The confirmation of the tragedy in West Virginia was also a confirmation of the expiration date on the mainstream media's finger-wagging at the blogosphere. Through my years toiling in the MSM, I've personally sat on at least half a dozen panels on "Why the People Hate the Media." For the next one, I suggest just rolling the news coverage of how, within hours, the West Virginia story went from tragedy to triumph to tragedy.
At this afternoon's press conference, the whole thing is still being blamed on a "miscommunication" of cell phone calls. The miners had simply been found by the rescuers -- but their condition hadn't been checked yet, let alone verified. But that didn't matter.
Not only did the Washington Post report the miners had been found alive, it added a few details: "The miners had apparently done what they had been taught to do: barricaded themselves in a pocket with breathable air and awaited rescue."
Over on Fox News, Rita Crosby was so breathless with the reports of "a miracle" and her interviews of family members that I began to fear for her health.
Throughout the entire story, however, no outlet was quoting any official source from the actual rescue team. By the middle of the night, they literally had to stop the presses.
Greg Mitchell, at Editor and Publisher, has collected the progression of AP headlines:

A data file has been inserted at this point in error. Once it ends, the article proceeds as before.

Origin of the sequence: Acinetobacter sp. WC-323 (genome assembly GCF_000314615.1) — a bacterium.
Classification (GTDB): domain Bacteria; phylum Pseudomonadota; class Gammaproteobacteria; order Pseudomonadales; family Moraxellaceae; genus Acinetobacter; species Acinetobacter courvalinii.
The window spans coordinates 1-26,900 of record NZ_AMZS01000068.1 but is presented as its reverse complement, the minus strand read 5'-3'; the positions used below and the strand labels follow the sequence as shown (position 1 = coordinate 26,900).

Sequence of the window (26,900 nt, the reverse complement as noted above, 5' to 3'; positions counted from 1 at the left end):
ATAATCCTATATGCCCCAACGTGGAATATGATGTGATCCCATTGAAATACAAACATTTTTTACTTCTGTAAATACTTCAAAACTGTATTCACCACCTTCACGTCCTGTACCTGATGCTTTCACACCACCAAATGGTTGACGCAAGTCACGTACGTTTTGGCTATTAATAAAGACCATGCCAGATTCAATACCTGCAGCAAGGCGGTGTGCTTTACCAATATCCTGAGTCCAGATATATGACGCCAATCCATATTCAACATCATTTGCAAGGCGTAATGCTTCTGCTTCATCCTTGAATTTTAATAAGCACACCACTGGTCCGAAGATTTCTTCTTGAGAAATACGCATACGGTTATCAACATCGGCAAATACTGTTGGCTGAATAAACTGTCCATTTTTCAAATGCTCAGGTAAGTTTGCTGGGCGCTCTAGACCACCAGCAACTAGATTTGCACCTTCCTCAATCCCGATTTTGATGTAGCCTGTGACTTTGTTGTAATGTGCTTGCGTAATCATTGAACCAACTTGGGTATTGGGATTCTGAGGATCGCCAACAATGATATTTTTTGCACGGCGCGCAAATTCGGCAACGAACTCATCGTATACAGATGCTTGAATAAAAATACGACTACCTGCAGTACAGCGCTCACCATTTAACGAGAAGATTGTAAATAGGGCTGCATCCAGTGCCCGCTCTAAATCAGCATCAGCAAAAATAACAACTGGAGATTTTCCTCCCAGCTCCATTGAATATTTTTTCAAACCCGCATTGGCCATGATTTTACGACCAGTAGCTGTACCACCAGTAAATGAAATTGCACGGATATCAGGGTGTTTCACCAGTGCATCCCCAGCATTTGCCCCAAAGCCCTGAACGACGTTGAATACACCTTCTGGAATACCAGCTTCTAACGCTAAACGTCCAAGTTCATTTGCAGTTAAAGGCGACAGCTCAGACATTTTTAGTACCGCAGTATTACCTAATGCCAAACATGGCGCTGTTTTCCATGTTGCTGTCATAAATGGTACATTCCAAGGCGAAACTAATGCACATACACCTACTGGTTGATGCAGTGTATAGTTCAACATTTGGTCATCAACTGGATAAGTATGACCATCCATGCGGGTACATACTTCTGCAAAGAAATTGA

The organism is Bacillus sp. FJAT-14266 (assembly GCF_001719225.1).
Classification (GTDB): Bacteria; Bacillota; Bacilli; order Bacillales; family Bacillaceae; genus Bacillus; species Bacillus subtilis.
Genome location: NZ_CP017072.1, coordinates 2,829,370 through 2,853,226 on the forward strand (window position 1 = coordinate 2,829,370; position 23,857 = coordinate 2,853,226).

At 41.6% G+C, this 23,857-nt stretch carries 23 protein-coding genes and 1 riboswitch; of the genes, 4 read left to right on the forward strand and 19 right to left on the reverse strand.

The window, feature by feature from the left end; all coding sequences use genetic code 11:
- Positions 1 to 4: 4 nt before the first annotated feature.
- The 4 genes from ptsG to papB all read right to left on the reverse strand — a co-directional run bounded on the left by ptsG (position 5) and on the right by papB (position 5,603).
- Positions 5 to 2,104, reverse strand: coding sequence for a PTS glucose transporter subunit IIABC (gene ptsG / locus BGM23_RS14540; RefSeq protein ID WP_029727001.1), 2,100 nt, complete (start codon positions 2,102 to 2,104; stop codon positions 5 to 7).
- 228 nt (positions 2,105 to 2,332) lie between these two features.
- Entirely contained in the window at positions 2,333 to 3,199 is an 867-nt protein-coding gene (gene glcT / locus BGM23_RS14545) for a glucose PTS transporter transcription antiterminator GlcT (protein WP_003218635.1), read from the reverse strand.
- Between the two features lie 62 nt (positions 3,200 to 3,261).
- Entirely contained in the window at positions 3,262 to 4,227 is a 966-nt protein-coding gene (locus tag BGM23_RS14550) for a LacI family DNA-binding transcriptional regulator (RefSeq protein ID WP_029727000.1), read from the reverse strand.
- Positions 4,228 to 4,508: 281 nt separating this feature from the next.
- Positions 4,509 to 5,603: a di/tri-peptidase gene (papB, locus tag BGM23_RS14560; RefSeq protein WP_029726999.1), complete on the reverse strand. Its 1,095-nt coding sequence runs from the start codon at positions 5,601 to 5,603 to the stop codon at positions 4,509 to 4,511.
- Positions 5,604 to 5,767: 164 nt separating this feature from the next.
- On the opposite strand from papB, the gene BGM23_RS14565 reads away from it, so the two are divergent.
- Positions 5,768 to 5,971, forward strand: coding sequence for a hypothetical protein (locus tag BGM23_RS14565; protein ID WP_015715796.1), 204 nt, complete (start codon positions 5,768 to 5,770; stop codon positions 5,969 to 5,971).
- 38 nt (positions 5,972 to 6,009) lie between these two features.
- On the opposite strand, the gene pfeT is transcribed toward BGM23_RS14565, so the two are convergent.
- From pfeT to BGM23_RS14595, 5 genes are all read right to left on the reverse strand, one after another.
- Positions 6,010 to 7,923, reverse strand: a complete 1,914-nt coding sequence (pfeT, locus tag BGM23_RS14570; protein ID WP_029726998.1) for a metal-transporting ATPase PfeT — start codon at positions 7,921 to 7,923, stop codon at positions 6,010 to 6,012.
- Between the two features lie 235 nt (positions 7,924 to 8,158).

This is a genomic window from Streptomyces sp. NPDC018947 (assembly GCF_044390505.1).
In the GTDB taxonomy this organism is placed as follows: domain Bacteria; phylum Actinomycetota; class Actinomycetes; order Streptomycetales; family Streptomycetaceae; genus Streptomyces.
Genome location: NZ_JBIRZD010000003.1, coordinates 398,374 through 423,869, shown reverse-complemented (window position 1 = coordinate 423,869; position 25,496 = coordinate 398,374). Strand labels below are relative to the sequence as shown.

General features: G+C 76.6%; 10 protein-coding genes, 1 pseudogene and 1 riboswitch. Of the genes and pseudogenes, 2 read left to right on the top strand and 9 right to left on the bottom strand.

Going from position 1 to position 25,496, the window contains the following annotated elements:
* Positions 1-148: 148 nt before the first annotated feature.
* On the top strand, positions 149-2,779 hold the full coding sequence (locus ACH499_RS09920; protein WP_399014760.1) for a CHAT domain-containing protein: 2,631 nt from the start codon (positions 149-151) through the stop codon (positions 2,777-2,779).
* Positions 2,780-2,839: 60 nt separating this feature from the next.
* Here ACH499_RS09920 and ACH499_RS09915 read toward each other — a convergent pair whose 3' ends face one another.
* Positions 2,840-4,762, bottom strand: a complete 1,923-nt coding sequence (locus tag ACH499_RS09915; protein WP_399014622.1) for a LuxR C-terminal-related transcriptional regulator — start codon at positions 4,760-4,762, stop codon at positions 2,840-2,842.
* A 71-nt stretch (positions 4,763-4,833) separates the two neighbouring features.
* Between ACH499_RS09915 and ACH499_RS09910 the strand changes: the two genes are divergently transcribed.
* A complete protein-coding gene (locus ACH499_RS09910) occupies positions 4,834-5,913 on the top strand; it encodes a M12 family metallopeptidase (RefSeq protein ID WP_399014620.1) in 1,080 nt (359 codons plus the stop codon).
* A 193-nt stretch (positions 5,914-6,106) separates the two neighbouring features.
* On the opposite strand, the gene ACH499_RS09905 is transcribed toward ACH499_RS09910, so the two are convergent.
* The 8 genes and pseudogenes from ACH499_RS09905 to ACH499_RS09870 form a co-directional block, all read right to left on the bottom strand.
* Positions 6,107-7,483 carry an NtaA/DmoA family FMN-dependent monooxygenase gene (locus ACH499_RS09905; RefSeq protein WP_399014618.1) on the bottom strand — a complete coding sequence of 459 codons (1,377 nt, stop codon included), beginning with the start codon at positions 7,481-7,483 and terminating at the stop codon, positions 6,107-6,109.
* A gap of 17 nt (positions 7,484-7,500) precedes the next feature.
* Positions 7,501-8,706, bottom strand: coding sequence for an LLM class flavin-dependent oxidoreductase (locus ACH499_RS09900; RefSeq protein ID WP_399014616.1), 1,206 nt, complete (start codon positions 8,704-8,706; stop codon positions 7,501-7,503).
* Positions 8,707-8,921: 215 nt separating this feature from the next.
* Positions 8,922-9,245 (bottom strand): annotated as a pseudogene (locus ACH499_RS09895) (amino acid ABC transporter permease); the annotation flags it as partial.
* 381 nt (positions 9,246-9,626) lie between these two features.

Families Say 12 W.Va. Miners Found Alive (11:59 PM)
12 Trapped W.Va. Miners Found Alive (12:34 AM)
Singing Erupts After Miners Found Alive (2:49 AM)
Families Say 11 of 12 W.Va. Miners Dead (3:06 AM)
Miners Reported Alive After Blast Are Dead (4:08 AM)
12 Confirmed Dead in W.Va. Mine Blast (5:26 AM)
Feds Vow Full Probe of W.Va. Mine Blast (6:58 AM)
Jubiliation [sic] Turns to Anger, Outrage (7:20 AM)
And now, of course, the story moves into the blame phase in which the TV anchors berate the officials and the officials berate the cell phones and their reluctance to put an end to the celebrations!
The irony is that the way these "news stories" get played out by TV news outlets is actually more rushed than blogging. It takes longer to sit and think and type 500 words than it does to rush a "big scoop" on the air.
A former cable TV news staffer emailed me this morning about "how often and easily mistakes are made that result in untruths being blasted all over the world. It's a room of adrenaline pumped producers who are salivating for anything to nudge up ratings."
That's a good image to remember the next time you hear some pundit lecturing us about the "recklessness" of bloggers.